Then, along the top of the skirt portion, I placed pins a few inches from each side seam…..because I wouldn’t be gathering past these pins.  Because as I explained above, I’m not gathering all the way around and want the side section of the dress to lay flat against the body.  And I pinned in about 3 inches from each side seam, on the front and back pieces.
Then I made 2 separate basting stitches between the two pins, along the front and the back.  
 Then I removed those pins and placed one pin in the exact center of the front and back piece (to help with attaching to the shirt later on)……and then I gathered in the material.
(Need help with gathering?  Click here for more info.)
Then I placed a pin in the exact center of the front and back of the shirt.
Then, I turned the shirt inside out and upside down and slid it down over the skirt section, matching up the side seams and the center pins on both sections of the dress.  Make sure that the front section of the skirt is matched up with front of the shirt and the back with the back.
Then adjust your gathers to fit evenly along the raw edge of the shirt.  Pin both pieces together with plenty of pins. 
Then sew the 2 pieces together, using a 1/2 inch seam allowance.  Be sure to use a zig-zag stitch or an overlock stitch (like I did below), to allow for some stretch when you put the dress on.  Then, I made another stitch right next to the first one, just for added strength (but didn’t take a picture to show you).
Then I turned the dress right side out and ironed that center seam nice and flat, forcing the raw edges underneath, to point down.
Next I made a nice long tie for the middle from some other brown knit I had in my stash.  I cut out a piece of fabric that was 8 x 90 inches, sewed it into tube, turned right side out, and ironed flat.  (Need help with sewing a tube?  Click here for more info.)
 Then I placed the exact middle of the tie at the center of the dress and pinned it in place.
Then I took the left side of the tie and pulled it over to the side seam of the dress and pinned the top in place, then measured down two inches and pinned the bottom of the tie in places.  (And hid the middle seam, where the shirt is attached to the skirt.)  Then I just sort of ruched/gathered/scrunched the tie up a bit and pinned it in place.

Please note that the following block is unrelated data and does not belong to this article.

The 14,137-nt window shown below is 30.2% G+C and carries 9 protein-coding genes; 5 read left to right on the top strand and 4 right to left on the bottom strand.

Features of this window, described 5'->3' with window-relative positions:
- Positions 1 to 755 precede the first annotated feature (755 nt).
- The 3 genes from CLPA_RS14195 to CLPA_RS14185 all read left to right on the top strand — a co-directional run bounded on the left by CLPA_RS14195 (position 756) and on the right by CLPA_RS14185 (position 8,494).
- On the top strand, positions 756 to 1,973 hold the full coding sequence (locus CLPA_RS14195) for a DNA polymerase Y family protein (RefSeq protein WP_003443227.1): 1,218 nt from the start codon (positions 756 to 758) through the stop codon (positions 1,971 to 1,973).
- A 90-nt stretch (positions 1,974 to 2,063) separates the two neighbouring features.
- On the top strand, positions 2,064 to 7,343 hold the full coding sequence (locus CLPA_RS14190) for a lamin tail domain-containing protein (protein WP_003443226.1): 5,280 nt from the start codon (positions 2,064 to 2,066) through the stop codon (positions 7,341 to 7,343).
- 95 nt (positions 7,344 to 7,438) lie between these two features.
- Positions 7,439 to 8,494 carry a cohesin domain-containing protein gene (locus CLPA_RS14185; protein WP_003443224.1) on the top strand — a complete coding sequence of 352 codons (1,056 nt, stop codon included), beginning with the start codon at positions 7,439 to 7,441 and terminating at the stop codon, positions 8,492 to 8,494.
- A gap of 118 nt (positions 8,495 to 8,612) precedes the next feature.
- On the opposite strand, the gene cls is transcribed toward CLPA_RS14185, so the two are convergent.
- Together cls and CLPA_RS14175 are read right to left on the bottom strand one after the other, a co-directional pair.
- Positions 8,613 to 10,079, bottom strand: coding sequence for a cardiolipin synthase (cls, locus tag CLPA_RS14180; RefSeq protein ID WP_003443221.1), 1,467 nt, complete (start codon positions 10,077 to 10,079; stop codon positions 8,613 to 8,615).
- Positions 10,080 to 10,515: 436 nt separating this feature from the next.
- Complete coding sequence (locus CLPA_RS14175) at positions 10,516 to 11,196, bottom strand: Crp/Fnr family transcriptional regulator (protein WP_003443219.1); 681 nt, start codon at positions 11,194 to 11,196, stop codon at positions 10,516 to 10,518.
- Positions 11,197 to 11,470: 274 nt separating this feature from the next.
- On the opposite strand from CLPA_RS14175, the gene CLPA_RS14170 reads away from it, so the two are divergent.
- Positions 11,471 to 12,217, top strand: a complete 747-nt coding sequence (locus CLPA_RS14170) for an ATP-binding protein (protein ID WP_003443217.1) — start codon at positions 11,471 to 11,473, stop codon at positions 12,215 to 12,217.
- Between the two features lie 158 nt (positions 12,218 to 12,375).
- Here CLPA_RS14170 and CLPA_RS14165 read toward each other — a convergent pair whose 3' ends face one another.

Then I sewed that ruching in place, making a seam right along the side seam.  Pull the tie along the front to the other side (making sure there is no excess) and do the same to the other side. 
And at this point, you can hand sew little tacks to hold the tie in place along the front……or just adjust after you get it on.  I didn’t hand stitch anything in place because knit isn’t slippery at all and the tie should stay in place and all ruched for you without any problem after you have it pulled and tied in the back.
Then, make sure the dress is the length you’d like it and then fold under the bottom hem a 1/2 inch, then another 1/2 inch, sew into place, then iron the hem flat.
And that’s it.
A nice new dress……made from a simple knit shirt and a few yards of knit fabric.
Now, make a few more.  You’ll want to after you realize how comfy these things are.

Ashley Johnston

Administrator at Make It & Love It
Ashley Johnston is a professional DIY costume maker, sewist, crafter, and owner of Make It & Love It. She is a mom of 5 and a wife to a very patient (with the craft clutter) husband. In case you’re wondering, she always chooses crafting/sewing/designing over mopping/dusting/wiping base boards……but bathrooms/laundry/full bellies are always attended to. Whew!

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Hi, I'm Ashley

Hi, I’m Ashley—the DIY-enthusiast behind this crazy blog!